It’s true that commodity and livestock prices have been high and stable lately, giving rise to a healthy farm economy in the midst of economic angst across the rest of the economy, but tables can quickly turn and the fight to keep farmers competitive continues apace. What goes up can and will come down, and getting and remaining competitive can be vastly important for the long haul.
A group of U.S. senators has banded together to introduce a bill that would target unfair meat packer practices that they say negatively impacts independent farmers and ranchers. The senators are Mike Enzi (R-Wyoming), Tim Johnson D-South Dakota, Jon Tester, D-Montana, and Chuck Grassley, R-Iowa, a nicely bipartisan cross section of farm and ranch state representatives.
Grassley said, “America’s family farmers are the most productive in the world, yet they often have a hard time getting a fair shake in the marketplace. Bringing transparency to the marketplace and ending price manipulating practices carried on by some of the large packers will create a healthy, competitive environment for small and large producers and packer alike.” At least, that’s the goal, one not easily reached over time, but enhanced by this bipartisan legislative attempt. Montana’s Tester remarked that a level playing field in essential. Certainly.
Dubbed the Livestock Fairness Act, the bill would attempt put farmers and ranchers on an equal footing with packer-owned herds by, Grassley noted, amending the Packers and Stockyards Act of 1921 to end what he called anti-competitive forward marketing contracts and ensuring that farmers and ranchers have full access to the marketplace.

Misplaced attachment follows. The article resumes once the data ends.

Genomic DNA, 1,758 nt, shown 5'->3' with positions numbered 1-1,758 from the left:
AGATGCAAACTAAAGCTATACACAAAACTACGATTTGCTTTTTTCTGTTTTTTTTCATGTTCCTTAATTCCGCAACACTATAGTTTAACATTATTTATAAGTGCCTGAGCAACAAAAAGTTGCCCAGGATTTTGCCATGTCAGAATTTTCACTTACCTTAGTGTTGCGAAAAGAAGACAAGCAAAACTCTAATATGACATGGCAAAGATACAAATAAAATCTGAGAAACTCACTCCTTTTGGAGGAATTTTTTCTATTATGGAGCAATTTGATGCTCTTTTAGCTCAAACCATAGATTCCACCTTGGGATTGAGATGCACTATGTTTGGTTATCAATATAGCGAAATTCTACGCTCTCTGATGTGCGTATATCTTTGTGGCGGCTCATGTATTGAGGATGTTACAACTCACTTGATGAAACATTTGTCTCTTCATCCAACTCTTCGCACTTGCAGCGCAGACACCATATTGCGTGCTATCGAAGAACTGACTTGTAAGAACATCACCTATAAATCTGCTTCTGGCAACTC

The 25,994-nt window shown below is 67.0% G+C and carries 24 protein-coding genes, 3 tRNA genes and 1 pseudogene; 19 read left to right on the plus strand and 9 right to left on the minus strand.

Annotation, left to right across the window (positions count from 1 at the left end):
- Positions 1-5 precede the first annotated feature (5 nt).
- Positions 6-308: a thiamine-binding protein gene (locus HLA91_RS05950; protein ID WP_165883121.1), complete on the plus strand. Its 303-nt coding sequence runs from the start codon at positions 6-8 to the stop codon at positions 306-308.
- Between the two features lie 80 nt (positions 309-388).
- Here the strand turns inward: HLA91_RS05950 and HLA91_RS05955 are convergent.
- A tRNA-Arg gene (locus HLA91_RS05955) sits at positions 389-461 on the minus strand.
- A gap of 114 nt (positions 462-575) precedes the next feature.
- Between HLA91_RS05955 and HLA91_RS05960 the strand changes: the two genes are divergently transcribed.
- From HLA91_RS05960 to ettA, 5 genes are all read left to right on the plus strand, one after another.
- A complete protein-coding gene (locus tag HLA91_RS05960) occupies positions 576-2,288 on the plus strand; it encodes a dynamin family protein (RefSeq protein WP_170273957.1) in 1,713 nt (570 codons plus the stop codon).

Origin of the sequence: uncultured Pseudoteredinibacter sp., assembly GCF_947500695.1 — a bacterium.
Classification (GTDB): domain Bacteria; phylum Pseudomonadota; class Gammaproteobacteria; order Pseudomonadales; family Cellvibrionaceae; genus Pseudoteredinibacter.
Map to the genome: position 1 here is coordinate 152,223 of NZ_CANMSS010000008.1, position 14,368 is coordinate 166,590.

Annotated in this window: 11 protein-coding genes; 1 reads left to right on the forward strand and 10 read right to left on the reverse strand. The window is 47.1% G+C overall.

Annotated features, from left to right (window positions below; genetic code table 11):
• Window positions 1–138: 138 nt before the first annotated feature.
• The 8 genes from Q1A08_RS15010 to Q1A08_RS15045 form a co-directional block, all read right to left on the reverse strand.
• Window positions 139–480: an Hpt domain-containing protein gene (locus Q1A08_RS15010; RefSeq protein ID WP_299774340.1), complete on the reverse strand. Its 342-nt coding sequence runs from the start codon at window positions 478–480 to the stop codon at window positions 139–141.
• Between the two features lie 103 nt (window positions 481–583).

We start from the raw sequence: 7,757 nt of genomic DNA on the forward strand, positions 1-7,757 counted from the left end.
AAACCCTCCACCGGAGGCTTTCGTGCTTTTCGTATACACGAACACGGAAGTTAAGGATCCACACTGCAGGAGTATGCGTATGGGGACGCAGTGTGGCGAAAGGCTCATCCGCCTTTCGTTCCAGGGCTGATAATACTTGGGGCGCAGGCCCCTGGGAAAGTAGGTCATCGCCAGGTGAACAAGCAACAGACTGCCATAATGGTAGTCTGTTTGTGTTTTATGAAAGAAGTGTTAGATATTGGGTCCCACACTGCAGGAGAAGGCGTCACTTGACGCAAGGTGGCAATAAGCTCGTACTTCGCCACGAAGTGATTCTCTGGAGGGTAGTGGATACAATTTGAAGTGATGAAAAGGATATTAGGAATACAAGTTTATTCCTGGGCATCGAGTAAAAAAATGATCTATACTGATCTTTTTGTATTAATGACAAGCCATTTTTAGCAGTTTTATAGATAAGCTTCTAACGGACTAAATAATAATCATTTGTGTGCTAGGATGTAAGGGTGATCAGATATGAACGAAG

The problem is that in recent times the meat packing industry has become so concentrated that now just a handful of firms control the majority of domestic cattle and hog slaughter. And, a growing number of these firms now own herds and control them through forward contracting agreements. They can buy from themselves when prices are high and buy from others when they are low. Cozy arrangement, eh?
The senators’ bill would require marketing agreements to have a firm base price derived from an external source. That would guarantee that local contract prices would not be subject to manipulation by packer owned herds. It would also call for forward contracts in the future for cattle, hogs and lambs to be traded in public markets where buyers and sellers can witness bids and make their own offers. Multiple offers, the bill stated, would ensure market competition.
Additionally, the bill would exempt producer-owned coops, packers with low volumes and packers who own only one processing plant, thereby targeting, Grassley said, the source of price manipulation, while ensuring that the business practices of small family-owned processors are not impacted by the new law. It also guarantees that trading will be done in quantities that provide market access for both small and large livestock producers.
Best of all, Grassley said, the act would allow farmers and ranchers to continue choosing the best methods for selling their livestock and improve the stability and openness of forward contracting, providing producers more options to sell their livestock. Sounds like a good thing.
I’ll see ya.
An Iowa native, Peter Graham has been a rural newspaper editor for 40 years. He currently edits a twice-weekly paper in Western Iowa. You can contact him at (712) 642-2791 or news@missourivalley times.com